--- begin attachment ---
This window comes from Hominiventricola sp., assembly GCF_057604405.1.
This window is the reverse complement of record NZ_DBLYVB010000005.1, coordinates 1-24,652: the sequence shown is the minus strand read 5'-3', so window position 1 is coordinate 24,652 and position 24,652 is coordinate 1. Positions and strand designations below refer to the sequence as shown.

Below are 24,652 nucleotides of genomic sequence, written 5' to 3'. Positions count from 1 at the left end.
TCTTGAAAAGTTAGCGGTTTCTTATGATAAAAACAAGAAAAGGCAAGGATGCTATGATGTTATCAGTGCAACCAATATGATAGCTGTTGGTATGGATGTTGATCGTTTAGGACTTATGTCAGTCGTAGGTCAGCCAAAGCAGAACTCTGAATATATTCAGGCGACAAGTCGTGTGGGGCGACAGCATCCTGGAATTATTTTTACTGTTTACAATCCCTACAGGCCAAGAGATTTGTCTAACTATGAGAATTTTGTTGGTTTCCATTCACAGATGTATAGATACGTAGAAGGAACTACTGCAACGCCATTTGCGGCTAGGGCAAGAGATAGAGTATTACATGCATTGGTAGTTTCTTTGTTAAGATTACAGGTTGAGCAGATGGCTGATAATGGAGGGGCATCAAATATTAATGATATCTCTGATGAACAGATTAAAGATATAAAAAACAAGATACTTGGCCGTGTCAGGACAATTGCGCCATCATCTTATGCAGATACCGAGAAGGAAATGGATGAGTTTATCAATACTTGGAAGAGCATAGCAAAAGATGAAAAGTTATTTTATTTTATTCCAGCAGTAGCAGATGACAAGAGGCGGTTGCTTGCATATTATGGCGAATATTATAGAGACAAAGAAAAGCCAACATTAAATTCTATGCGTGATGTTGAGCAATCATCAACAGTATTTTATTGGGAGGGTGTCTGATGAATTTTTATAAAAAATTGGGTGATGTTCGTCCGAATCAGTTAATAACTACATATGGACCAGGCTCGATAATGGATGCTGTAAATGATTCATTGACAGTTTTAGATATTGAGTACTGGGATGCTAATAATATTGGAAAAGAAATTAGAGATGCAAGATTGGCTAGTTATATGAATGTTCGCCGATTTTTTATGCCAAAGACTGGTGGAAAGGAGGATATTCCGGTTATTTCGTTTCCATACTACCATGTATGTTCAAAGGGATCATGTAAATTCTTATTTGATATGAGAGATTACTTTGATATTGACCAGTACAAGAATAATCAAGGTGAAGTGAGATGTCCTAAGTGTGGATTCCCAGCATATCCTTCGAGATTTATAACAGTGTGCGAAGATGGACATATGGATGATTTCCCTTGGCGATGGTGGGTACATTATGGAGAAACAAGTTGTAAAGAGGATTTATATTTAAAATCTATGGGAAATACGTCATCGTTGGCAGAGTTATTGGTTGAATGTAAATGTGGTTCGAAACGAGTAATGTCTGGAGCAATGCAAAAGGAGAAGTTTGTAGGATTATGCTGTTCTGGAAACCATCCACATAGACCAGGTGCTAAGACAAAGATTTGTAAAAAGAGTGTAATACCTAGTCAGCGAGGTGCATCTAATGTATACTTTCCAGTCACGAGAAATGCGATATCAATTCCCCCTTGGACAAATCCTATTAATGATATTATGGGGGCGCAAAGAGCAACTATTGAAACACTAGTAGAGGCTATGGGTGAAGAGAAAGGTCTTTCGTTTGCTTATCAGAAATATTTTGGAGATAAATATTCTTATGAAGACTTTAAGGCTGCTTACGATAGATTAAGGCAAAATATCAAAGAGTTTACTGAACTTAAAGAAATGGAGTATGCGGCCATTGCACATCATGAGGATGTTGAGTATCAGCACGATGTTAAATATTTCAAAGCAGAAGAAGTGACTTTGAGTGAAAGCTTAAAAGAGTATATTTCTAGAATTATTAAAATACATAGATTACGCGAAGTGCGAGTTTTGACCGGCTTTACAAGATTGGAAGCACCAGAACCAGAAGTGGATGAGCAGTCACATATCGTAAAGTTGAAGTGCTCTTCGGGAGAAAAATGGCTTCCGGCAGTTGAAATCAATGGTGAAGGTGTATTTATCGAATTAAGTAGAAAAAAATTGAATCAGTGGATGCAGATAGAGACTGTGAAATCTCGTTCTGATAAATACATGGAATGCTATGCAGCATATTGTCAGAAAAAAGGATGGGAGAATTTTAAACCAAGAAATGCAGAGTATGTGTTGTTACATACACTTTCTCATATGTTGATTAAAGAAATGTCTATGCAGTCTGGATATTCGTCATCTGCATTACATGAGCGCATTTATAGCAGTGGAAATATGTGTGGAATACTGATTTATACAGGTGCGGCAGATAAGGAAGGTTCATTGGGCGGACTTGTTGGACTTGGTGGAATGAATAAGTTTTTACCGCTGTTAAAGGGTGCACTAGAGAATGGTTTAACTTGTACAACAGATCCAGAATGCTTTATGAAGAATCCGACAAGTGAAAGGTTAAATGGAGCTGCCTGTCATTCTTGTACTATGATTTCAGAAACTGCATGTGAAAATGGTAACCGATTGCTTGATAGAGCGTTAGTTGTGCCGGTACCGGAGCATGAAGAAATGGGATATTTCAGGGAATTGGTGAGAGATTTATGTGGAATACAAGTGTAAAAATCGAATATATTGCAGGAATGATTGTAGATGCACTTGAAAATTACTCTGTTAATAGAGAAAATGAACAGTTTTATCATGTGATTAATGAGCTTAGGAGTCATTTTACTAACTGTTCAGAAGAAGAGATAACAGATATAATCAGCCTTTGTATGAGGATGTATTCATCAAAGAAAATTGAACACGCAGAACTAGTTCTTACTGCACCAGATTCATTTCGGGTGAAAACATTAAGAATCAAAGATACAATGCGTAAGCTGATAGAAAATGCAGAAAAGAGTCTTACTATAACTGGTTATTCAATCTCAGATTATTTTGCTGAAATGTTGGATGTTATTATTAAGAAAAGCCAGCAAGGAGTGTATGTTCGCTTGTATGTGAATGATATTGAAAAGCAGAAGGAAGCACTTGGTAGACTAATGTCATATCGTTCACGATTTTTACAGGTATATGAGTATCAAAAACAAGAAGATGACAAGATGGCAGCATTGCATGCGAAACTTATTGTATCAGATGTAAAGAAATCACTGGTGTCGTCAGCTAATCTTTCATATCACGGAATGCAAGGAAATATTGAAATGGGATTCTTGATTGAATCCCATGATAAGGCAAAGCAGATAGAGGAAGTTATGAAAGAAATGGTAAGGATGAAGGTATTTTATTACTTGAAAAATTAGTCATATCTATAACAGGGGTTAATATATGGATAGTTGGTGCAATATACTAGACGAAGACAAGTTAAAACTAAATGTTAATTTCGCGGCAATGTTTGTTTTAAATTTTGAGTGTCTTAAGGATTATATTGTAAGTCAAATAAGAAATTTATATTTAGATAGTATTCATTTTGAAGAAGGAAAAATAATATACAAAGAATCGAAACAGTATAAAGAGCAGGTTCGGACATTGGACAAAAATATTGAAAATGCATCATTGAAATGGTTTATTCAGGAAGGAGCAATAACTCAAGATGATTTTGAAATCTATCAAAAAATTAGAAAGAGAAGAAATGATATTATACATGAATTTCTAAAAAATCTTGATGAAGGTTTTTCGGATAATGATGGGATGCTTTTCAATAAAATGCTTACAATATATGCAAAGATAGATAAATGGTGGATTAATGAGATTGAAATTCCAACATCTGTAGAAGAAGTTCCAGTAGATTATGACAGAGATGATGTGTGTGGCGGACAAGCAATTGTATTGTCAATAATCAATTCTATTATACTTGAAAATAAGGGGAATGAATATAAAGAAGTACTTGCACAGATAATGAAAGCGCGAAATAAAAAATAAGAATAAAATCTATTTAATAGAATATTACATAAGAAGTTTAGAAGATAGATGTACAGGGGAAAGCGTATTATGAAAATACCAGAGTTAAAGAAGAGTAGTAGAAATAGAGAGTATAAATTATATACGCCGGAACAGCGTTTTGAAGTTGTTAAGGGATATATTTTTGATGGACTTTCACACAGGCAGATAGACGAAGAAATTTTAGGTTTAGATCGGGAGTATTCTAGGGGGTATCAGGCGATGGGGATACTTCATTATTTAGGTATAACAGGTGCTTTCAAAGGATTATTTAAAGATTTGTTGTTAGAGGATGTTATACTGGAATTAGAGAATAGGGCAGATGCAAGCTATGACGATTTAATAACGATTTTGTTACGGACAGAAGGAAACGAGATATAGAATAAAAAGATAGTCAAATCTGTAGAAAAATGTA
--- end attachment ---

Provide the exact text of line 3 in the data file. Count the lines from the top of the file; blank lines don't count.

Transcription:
Below are 24,652 nucleotides of genomic sequence, written 5' to 3'. Positions count from 1 at the left end.